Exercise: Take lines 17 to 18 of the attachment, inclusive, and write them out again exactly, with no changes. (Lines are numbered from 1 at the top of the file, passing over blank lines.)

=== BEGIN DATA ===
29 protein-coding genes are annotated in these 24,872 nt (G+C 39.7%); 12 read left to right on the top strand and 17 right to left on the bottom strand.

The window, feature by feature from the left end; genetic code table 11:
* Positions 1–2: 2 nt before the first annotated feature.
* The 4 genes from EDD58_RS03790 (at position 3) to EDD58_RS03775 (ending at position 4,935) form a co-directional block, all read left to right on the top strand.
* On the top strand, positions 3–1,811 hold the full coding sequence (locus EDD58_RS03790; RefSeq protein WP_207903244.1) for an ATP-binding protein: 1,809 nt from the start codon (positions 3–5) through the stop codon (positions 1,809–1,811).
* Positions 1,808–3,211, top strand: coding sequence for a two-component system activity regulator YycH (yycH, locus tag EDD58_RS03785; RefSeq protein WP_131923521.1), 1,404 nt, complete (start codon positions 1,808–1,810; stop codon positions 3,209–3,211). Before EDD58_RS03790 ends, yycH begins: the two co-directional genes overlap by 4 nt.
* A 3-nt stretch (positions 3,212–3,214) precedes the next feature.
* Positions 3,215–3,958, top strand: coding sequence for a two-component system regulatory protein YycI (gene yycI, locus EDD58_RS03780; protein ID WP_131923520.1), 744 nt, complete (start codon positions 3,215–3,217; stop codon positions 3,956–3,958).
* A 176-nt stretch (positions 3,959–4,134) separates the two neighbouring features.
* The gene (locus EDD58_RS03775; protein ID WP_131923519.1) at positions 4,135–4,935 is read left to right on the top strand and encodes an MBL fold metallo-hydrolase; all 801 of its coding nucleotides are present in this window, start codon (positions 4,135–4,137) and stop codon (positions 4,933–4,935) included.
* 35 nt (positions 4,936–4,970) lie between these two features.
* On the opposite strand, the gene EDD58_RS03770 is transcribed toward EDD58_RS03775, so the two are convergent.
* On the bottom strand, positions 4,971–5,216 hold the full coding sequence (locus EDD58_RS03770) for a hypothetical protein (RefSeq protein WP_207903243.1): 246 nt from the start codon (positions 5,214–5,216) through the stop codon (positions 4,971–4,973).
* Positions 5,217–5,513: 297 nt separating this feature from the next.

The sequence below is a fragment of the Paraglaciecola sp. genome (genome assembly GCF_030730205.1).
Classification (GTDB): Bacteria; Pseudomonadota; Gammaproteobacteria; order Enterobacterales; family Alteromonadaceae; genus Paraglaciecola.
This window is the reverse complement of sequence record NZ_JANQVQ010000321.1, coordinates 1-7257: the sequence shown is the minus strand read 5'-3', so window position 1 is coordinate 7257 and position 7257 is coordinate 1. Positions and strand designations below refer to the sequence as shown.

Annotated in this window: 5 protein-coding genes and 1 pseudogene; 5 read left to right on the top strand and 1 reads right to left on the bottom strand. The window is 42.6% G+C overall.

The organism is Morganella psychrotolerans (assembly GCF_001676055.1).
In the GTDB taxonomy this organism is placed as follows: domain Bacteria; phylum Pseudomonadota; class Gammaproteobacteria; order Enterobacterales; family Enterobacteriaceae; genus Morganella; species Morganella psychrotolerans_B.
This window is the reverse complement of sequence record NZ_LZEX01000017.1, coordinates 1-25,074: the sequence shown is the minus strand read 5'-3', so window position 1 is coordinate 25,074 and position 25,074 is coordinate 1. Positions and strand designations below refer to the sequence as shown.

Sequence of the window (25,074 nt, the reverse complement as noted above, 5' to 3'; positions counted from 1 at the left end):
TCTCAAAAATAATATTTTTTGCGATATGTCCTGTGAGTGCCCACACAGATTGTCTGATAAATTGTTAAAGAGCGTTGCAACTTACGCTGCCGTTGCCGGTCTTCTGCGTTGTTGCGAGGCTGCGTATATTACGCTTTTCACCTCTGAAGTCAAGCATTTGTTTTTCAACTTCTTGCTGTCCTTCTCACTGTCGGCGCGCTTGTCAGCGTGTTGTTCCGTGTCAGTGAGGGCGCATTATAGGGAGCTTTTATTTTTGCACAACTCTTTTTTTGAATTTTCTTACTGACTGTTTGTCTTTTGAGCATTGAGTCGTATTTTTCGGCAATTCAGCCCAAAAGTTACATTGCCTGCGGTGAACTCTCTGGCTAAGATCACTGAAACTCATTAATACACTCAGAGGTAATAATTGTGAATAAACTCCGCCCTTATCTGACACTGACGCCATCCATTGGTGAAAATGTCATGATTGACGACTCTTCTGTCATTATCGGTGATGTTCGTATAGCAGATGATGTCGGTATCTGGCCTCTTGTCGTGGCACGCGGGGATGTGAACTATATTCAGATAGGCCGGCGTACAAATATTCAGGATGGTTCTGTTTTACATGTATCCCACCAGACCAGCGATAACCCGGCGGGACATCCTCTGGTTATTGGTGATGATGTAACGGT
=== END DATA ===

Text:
This window is the reverse complement of sequence record NZ_JANQVQ010000321.1, coordinates 1-7257: the sequence shown is the minus strand read 5'-3', so window position 1 is coordinate 7257 and position 7257 is coordinate 1. Positions and strand designations below refer to the sequence as shown.

Annotated in this window: 5 protein-coding genes and 1 pseudogene; 5 read left to right on the top strand and 1 reads right to left on the bottom strand. The window is 42.6% G+C overall.